Monday, August 08, 2011

The Ghost of Crutchfield Hall by Mary Downing Hahn


Twelve-year-old orphan Florence looks forward to a new life with her great-uncle and great-aunt at Crutchfield Hall, an old manor house in the English countryside. But she doesn’t expect the ghost of her cousin Sophia, who haunts the cavernous rooms and dimly lit hallways of Crutchfield and concocts a plan to use Florence to help her achieve her murderous goals. Will Florence be able to convince the others in the household of the imminent danger and stop Sophia before it’s too late?

I bought this book as an impulse purchase whilst at Foyles the other month. It looked intriguing but was seriously tiny for the price - just one hundred and fifty pages. But that sort of thing never stopped The Woman in Black so I took the plunge. Florence is a sweet little thing, more used to rough treatment at the orphanage where she has spent the last seven years being freezing and half-starved. The Gothic overtones are present from the beginning; lonely girl on a coach, the windswept countryside, the sinister aunt, the huge and overbearing house. I totally lapped all this up. Reading on the train on my way home I was completely on Florence's side as she investigates her Uncle's study only to break a picture frame and drip blood onto the likeness of Sophia (who has died). In trouble again and seeking solace with the servants Sophia finds that something, or someone, is following her.

Sophia soon makes herself known to Florence and begins to twist her to her will. Poor Florence is also being bullied by the awful aunt who worshipped Sophia. As time progresses Florence realises that both she and the rest of the household are in real danger and sets about trying to stop Sophia's plans. The action is fast moving and always exciting. I did feel though that, although I bought this from the young adult section it would probably suit a confident (and not easily scared) younger reader.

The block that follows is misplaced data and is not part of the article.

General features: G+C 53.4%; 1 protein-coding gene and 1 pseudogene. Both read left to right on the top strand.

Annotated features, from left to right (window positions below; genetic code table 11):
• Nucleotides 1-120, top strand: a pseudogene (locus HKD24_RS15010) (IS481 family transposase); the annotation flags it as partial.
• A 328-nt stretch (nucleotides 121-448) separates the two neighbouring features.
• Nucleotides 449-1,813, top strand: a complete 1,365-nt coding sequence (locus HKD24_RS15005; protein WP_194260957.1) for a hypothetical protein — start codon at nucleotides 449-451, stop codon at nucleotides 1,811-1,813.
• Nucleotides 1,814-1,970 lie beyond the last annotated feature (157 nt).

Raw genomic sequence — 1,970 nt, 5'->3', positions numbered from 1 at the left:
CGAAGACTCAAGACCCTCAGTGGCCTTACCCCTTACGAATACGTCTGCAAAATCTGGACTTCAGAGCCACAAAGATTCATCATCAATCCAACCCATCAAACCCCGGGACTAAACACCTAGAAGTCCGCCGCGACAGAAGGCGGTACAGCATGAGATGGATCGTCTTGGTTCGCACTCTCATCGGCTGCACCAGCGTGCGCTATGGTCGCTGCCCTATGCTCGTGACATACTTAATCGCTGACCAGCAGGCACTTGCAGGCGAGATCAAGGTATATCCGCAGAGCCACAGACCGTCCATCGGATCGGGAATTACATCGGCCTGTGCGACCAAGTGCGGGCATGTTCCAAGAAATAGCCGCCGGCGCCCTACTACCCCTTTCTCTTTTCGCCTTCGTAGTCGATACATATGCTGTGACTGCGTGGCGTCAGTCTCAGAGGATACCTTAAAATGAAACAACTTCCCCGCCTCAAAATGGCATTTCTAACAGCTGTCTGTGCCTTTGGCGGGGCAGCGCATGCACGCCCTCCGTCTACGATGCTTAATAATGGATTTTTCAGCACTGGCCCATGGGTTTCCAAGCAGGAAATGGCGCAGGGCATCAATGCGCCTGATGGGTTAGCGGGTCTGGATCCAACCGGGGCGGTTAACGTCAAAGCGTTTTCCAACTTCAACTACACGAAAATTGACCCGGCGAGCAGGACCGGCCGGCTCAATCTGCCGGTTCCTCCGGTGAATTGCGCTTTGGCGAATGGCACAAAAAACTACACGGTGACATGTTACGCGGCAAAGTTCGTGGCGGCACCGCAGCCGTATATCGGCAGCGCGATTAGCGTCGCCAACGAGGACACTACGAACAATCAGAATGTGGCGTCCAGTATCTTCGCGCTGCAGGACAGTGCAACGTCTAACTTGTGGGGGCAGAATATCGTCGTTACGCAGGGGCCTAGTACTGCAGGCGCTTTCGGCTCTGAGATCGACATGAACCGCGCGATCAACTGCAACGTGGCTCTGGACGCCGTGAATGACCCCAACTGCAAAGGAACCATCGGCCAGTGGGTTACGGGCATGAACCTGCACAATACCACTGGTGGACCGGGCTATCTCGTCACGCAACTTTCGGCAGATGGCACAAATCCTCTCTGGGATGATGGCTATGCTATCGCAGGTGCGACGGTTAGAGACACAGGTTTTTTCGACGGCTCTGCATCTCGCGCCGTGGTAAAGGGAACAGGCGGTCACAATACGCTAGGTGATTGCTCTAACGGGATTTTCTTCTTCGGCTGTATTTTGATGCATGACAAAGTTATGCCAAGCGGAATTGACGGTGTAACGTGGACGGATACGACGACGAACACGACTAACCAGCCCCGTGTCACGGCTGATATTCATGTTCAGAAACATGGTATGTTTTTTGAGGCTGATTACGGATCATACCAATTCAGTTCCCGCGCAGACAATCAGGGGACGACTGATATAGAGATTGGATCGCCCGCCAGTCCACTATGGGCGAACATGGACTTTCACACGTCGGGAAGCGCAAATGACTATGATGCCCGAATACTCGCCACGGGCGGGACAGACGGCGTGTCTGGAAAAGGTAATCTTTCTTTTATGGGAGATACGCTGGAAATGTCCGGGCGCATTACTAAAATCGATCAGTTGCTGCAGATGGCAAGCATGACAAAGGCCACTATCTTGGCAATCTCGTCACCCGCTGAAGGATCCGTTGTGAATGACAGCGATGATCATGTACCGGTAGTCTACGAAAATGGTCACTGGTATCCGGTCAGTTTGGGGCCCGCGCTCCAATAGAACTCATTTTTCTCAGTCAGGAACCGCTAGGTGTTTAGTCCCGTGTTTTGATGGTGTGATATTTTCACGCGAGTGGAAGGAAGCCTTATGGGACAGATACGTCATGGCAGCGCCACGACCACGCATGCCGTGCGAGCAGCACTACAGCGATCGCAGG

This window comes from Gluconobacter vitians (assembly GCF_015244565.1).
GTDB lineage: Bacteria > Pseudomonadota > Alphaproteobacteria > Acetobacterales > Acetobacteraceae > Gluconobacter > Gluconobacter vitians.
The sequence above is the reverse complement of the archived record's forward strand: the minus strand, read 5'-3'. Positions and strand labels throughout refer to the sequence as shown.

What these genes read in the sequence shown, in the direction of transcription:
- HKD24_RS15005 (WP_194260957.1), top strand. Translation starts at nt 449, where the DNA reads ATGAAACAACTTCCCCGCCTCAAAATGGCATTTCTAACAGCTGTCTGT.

This book is gripping. The spookiness builds and when I heard a knocking behind me on the train I jumped and spent a couple of minutes trying to work out where the noise had come from. A quick read, I finished it that night at quarter to twelve. I put the book under my bed and switched off the light. The ending was eerie enough for me to consider moving the book further away, as if keeping it beneath me would bring something out in the dark. I'll definitely be seeking out more books by this author.


Jenni @ Juniper's Jungle said...

I love the sound of this.

Neverwhere said...

You simply MUST read Wait Till Helen Comes by her - it was one of the very few children's books I actually read when I was a child, and it scared the hell out of me. Still does, really. XD

Essjay said...

Thanks for the recommendation. It's on my wish list! Thank you :-D